If the follicle walls break near the surface of the skin, it’s a minor wound that can usually heal quickly without leaving a mark behind. However, the larger and deeper the inflamed pore, the more serious the legion. This is because the infected parts spread into the surrounding dermis and infect the healthy skin tissue around it.
To repair the damage, skin produces new collagen (the protein that gives skin its elasticity). But just like patching up an old pair of jeans, the new “fabric” doesn’t quite match the original. The same goes for your skin, leaving acne scars and uneven texture behind.
What are the Different Types of Acne Scars?
Keloid or Hypertrophic Acne Scars
After a breakout, your skin can overcompensate by producing too much collagen to repair the area. This leads to tissue on the surface of the skin that gives a raised and uneven appearance to the former blemish.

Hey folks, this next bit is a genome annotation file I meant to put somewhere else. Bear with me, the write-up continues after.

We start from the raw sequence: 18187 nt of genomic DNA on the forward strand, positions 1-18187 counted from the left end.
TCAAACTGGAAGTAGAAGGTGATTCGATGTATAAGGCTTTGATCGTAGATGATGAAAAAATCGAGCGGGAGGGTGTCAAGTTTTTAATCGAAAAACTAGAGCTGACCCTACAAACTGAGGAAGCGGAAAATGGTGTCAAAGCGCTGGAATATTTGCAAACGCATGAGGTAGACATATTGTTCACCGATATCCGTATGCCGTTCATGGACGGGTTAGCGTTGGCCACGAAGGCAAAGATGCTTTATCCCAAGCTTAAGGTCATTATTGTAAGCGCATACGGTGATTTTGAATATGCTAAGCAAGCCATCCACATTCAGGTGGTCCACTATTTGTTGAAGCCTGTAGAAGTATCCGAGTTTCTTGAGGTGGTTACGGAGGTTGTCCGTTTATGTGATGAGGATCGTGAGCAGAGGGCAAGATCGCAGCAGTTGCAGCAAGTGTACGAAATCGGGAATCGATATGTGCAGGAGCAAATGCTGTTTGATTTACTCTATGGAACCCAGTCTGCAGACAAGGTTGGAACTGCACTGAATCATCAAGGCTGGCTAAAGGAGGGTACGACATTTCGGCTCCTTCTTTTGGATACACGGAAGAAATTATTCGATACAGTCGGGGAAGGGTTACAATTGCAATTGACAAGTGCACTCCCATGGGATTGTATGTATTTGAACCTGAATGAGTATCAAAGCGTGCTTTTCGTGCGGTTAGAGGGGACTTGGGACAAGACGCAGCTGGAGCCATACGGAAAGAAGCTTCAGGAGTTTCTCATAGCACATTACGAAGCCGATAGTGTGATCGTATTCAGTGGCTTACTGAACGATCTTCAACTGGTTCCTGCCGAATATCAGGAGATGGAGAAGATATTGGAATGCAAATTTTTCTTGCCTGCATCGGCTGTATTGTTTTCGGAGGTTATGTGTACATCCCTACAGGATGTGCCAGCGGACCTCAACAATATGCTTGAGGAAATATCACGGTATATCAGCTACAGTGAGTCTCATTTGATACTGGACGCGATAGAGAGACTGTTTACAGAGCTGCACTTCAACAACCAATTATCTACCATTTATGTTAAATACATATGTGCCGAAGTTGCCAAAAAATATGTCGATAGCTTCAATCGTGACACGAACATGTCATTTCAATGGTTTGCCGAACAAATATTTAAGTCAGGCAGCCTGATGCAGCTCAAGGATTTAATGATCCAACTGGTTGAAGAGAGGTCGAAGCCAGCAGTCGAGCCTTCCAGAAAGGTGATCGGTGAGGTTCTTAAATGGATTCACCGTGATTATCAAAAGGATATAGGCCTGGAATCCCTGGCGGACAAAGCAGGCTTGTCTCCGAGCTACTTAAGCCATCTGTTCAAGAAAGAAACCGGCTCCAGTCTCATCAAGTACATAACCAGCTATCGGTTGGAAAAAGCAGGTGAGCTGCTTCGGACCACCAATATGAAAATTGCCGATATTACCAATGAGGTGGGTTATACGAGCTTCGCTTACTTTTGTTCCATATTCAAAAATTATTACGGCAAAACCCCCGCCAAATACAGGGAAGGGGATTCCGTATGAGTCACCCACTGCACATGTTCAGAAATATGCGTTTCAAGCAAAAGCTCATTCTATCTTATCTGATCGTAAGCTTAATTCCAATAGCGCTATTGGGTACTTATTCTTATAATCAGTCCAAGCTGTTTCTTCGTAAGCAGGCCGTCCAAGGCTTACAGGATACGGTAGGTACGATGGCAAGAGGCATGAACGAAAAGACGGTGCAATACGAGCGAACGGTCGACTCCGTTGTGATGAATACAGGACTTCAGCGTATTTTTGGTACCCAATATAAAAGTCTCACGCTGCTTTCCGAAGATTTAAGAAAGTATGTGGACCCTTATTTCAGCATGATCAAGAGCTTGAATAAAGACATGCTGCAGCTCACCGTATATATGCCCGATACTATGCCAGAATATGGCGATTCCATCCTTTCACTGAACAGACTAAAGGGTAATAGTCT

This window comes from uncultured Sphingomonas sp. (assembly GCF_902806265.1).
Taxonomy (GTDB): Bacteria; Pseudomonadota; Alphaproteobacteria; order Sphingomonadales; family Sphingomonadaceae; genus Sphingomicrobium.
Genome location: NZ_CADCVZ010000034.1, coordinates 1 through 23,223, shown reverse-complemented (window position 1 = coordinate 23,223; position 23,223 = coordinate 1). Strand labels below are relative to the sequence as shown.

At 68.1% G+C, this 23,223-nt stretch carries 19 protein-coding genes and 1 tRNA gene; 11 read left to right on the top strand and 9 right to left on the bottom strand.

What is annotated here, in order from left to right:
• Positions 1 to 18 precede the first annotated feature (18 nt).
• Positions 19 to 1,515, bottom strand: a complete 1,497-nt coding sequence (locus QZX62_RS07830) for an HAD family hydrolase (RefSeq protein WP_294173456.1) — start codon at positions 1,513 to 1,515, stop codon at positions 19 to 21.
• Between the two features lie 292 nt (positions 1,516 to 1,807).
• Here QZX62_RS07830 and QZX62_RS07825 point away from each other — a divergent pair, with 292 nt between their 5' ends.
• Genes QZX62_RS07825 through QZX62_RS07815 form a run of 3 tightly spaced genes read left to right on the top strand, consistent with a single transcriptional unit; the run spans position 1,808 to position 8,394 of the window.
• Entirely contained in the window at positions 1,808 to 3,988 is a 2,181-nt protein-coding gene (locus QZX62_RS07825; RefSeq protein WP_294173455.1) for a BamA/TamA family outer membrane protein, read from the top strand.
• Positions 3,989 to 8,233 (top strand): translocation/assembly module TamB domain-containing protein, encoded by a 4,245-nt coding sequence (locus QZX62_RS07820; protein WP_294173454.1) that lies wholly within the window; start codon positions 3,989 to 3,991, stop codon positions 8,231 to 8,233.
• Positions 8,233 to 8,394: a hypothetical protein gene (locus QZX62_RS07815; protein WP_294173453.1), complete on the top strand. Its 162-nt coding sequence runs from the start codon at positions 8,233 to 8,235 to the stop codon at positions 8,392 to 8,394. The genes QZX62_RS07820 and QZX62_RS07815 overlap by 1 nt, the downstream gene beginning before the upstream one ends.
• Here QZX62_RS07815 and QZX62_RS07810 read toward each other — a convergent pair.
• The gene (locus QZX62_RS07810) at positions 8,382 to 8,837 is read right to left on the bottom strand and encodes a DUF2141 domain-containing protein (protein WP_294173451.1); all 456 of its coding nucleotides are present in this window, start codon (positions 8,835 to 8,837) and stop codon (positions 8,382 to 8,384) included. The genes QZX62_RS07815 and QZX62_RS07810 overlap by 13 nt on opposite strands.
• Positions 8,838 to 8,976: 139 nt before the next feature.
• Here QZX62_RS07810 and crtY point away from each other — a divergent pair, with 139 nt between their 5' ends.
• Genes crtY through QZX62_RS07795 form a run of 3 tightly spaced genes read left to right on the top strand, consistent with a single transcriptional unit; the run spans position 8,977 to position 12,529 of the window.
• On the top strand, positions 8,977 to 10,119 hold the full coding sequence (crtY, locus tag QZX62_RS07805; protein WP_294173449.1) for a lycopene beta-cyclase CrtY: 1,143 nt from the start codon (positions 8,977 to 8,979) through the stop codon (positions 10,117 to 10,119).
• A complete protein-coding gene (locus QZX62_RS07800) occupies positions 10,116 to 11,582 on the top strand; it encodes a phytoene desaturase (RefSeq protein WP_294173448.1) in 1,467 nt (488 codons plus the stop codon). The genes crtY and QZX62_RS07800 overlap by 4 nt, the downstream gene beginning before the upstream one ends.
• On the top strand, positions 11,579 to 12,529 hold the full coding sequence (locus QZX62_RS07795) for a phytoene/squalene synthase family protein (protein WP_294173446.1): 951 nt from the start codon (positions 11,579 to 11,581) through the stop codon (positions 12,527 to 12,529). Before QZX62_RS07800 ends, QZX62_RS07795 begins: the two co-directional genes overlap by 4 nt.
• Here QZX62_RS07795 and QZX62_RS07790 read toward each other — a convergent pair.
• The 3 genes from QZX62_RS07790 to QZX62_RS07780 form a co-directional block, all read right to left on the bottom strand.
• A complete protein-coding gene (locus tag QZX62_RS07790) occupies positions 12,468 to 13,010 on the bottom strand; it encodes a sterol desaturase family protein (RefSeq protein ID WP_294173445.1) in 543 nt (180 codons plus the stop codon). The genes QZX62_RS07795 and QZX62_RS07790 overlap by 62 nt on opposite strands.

Atrophic Acne Scars
Atrophic scars are the opposite, and occur when the skin is unable to regenerate tissue, so the blemish will heal underneath the normal layer of skin. The 3 main types include: “ice pick scars”, which appear like small, deep holes in the skin, “boxcar scars”, which are usually a round or oval shape (similar to chickenpox scars), and “rolling scars” caused by scar tissue under the skin that gives an uneven appearance on the surface.
How to Treat Acne Scars
Acne scars aren’t necessarily permanent, and there are ways to improve their appearance. Rule #1: never pick or squeeze at breakouts, this makes them worse. Scroll for more solutions.
Retinol is a derivative of vitamin A, an essential vitamin for healthy skin. Its job is to stimulate fibroblasts, the cells that produce collagen and tissue at the deepest layer of your skin, keeping it firm and elastic. By doing this, it encourages skin cell turnover, eventually smoothing the uneven texture of acne scars over time. If your skin feels too sensitised after topical retinol application, try SKIN FILTER as an ingestible alternative. Formulated with beta carotene, which the body converts to vitamin A, it has all the benefits of retinol but without the associated irritation and dryness. Improving the appearance of long-term acne scars while also preventing further breakouts.
Your ingestible (irritation-free) retinol. Enhances radiance, smooths lines, calms blemishes.